Nov. 12 (Bloomberg) -- Mol Nyrt., Hungary’s largest refiner, won a European Union court case to overturn an EU decision ordering it to repay state aid of about 30.4 billion forints ($136 million), or almost one-third of its 2009 profit, to the Hungarian government.
Mol, which operates refineries in four countries and has exploration projects in 12 countries, didn’t gain unfairly from fixed mining royalty payments to the government, the EU General Court in Luxembourg ruled today. The shares climbed 1.2 percent to 14,445 forint by close in Budapest, the biggest gain since Oct. 21, and rebounding from a two-year low.
The European Commission, the EU arm that polices state subsidies in the the 28-nation bloc, concluded in June 2010 that Mol “benefited of a financial advantage by paying lower mining fees than its competitors.” It ordered a repayment of about 112 million euros.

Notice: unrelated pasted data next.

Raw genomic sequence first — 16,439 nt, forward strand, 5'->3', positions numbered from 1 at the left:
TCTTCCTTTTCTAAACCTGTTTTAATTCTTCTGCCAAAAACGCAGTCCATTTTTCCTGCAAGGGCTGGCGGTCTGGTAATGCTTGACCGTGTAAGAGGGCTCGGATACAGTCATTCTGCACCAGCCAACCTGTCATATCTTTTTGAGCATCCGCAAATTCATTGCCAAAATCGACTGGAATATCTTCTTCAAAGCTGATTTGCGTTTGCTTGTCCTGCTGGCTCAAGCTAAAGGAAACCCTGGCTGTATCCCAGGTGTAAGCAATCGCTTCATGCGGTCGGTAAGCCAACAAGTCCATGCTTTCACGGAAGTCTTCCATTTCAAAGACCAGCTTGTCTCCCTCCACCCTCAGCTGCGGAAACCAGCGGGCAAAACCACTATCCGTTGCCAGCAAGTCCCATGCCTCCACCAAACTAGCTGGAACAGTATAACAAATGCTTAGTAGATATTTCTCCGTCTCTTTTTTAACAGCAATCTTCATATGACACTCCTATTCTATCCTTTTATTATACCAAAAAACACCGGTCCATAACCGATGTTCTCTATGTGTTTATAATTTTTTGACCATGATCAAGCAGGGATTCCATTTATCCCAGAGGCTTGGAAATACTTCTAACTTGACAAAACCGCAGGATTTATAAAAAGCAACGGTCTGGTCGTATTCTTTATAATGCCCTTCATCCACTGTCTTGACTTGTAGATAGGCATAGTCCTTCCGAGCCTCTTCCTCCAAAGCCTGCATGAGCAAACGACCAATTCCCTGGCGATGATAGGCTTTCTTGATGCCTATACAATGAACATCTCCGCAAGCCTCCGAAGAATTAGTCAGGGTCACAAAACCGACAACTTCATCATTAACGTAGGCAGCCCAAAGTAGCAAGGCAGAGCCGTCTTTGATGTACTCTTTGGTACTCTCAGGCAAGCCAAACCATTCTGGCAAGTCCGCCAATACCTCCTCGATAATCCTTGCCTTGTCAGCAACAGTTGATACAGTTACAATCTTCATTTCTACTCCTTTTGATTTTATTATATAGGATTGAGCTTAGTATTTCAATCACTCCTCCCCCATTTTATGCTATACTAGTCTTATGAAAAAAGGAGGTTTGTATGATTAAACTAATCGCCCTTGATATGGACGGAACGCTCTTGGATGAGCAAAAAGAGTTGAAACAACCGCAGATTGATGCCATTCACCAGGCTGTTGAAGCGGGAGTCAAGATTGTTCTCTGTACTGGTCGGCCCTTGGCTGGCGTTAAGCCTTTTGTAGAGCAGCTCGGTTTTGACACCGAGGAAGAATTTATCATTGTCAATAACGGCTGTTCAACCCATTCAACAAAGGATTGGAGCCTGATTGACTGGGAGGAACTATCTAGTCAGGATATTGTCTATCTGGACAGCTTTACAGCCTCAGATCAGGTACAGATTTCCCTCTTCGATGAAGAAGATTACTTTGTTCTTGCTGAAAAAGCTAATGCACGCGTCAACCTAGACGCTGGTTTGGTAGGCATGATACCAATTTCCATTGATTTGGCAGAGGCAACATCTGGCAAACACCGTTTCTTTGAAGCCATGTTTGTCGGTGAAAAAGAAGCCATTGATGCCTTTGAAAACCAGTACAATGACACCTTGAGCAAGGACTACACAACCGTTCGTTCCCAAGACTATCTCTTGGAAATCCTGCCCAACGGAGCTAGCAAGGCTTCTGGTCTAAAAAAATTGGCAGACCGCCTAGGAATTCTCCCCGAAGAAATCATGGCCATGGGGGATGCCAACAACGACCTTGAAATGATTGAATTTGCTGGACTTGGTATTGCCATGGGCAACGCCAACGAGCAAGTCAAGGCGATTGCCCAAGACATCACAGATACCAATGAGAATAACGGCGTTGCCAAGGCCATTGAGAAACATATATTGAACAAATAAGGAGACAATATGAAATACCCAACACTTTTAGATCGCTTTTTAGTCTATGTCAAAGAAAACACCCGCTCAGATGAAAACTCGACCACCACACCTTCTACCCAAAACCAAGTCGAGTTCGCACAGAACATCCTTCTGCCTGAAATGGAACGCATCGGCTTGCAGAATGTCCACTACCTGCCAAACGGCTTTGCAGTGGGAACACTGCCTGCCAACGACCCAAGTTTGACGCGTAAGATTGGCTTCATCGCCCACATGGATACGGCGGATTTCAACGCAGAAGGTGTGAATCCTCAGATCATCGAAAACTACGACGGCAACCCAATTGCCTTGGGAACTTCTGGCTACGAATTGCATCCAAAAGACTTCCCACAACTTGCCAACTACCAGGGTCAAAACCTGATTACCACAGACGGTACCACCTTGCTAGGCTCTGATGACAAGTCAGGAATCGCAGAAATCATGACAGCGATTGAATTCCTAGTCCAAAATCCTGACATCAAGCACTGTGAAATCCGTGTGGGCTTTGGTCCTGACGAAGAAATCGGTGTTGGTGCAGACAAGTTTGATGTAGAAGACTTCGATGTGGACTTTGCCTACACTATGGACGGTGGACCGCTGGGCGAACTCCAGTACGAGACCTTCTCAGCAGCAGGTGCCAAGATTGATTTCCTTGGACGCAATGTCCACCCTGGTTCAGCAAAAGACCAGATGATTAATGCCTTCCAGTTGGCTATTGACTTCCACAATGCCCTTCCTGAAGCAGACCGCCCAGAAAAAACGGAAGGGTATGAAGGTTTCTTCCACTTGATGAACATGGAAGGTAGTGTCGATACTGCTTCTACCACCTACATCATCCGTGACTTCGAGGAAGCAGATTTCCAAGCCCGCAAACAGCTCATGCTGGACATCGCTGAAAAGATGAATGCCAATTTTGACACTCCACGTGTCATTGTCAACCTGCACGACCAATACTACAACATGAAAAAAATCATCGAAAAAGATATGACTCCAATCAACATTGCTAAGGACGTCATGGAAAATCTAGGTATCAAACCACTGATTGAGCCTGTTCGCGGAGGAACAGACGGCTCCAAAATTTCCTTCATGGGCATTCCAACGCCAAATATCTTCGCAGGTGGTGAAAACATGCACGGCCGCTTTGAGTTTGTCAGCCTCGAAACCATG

Under an agreement signed by Mol and the government in 2005, the company’s mining royalty payments were fixed for the majority of its domestic hydrocarbon production until 2020. The government raised mining fees in 2008, though Mol’s payment obligations remained at levels set in the 2005 agreement, the EU said at the time.
The commission “will thoroughly analyze the judgment of the General Court before deciding on further action to take,” Ryan Heath a spokesman for the Brussels-based regulator, said in an e-mail.
The EU court today rejected the commission’s conclusion that Mol was handed favorable treatment, because other interested companies could have concluded such an agreement. There may have been “an absence of interest on the part of other operators,” the court said.
The EU General Court is the bloc’s second-highest tribunal and rulings can be appealed.
The case is: T-499/10, MOL v. Commission.
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